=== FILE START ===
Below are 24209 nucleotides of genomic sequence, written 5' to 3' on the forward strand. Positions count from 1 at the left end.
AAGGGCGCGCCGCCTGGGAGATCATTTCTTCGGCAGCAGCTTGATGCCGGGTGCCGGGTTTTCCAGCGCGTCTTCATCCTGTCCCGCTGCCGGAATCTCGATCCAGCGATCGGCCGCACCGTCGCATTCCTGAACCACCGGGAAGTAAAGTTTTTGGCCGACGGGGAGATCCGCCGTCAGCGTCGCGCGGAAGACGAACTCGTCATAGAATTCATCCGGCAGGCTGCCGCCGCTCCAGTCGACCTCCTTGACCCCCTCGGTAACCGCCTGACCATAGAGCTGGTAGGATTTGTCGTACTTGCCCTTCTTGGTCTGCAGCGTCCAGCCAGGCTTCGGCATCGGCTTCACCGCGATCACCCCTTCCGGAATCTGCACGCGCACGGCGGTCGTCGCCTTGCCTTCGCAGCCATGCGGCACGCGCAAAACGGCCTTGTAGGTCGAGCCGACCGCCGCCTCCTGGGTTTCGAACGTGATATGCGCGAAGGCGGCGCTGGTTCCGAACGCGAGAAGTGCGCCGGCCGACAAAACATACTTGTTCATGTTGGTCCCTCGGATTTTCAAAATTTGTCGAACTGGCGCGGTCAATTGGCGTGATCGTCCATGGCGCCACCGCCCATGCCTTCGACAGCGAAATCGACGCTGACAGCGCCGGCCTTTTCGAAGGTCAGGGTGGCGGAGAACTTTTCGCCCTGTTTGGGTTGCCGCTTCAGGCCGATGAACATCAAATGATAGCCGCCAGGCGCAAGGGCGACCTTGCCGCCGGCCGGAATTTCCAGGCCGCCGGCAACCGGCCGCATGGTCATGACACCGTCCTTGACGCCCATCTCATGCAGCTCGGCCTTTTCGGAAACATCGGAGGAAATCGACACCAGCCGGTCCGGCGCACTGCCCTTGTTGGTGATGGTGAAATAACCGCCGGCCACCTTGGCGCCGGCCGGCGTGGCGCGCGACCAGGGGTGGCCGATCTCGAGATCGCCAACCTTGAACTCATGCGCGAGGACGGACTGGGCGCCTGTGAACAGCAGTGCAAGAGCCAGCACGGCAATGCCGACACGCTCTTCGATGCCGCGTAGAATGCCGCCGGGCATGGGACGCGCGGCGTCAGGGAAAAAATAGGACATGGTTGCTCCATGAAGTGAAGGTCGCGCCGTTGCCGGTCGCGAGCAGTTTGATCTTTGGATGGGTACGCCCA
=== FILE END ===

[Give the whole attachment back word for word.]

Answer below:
Below are 24209 nucleotides of genomic sequence, written 5' to 3' on the forward strand. Positions count from 1 at the left end.
AAGGGCGCGCCGCCTGGGAGATCATTTCTTCGGCAGCAGCTTGATGCCGGGTGCCGGGTTTTCCAGCGCGTCTTCATCCTGTCCCGCTGCCGGAATCTCGATCCAGCGATCGGCCGCACCGTCGCATTCCTGAACCACCGGGAAGTAAAGTTTTTGGCCGACGGGGAGATCCGCCGTCAGCGTCGCGCGGAAGACGAACTCGTCATAGAATTCATCCGGCAGGCTGCCGCCGCTCCAGTCGACCTCCTTGACCCCCTCGGTAACCGCCTGACCATAGAGCTGGTAGGATTTGTCGTACTTGCCCTTCTTGGTCTGCAGCGTCCAGCCAGGCTTCGGCATCGGCTTCACCGCGATCACCCCTTCCGGAATCTGCACGCGCACGGCGGTCGTCGCCTTGCCTTCGCAGCCATGCGGCACGCGCAAAACGGCCTTGTAGGTCGAGCCGACCGCCGCCTCCTGGGTTTCGAACGTGATATGCGCGAAGGCGGCGCTGGTTCCGAACGCGAGAAGTGCGCCGGCCGACAAAACATACTTGTTCATGTTGGTCCCTCGGATTTTCAAAATTTGTCGAACTGGCGCGGTCAATTGGCGTGATCGTCCATGGCGCCACCGCCCATGCCTTCGACAGCGAAATCGACGCTGACAGCGCCGGCCTTTTCGAAGGTCAGGGTGGCGGAGAACTTTTCGCCCTGTTTGGGTTGCCGCTTCAGGCCGATGAACATCAAATGATAGCCGCCAGGCGCAAGGGCGACCTTGCCGCCGGCCGGAATTTCCAGGCCGCCGGCAACCGGCCGCATGGTCATGACACCGTCCTTGACGCCCATCTCATGCAGCTCGGCCTTTTCGGAAACATCGGAGGAAATCGACACCAGCCGGTCCGGCGCACTGCCCTTGTTGGTGATGGTGAAATAACCGCCGGCCACCTTGGCGCCGGCCGGCGTGGCGCGCGACCAGGGGTGGCCGATCTCGAGATCGCCAACCTTGAACTCATGCGCGAGGACGGACTGGGCGCCTGTGAACAGCAGTGCAAGAGCCAGCACGGCAATGCCGACACGCTCTTCGATGCCGCGTAGAATGCCGCCGGGCATGGGACGCGCGGCGTCAGGGAAAAAATAGGACATGGTTGCTCCATGAAGTGAAGGTCGCGCCGTTGCCGGTCGCGAGCAGTTTGATCTTTGGATGGGTACGCCCA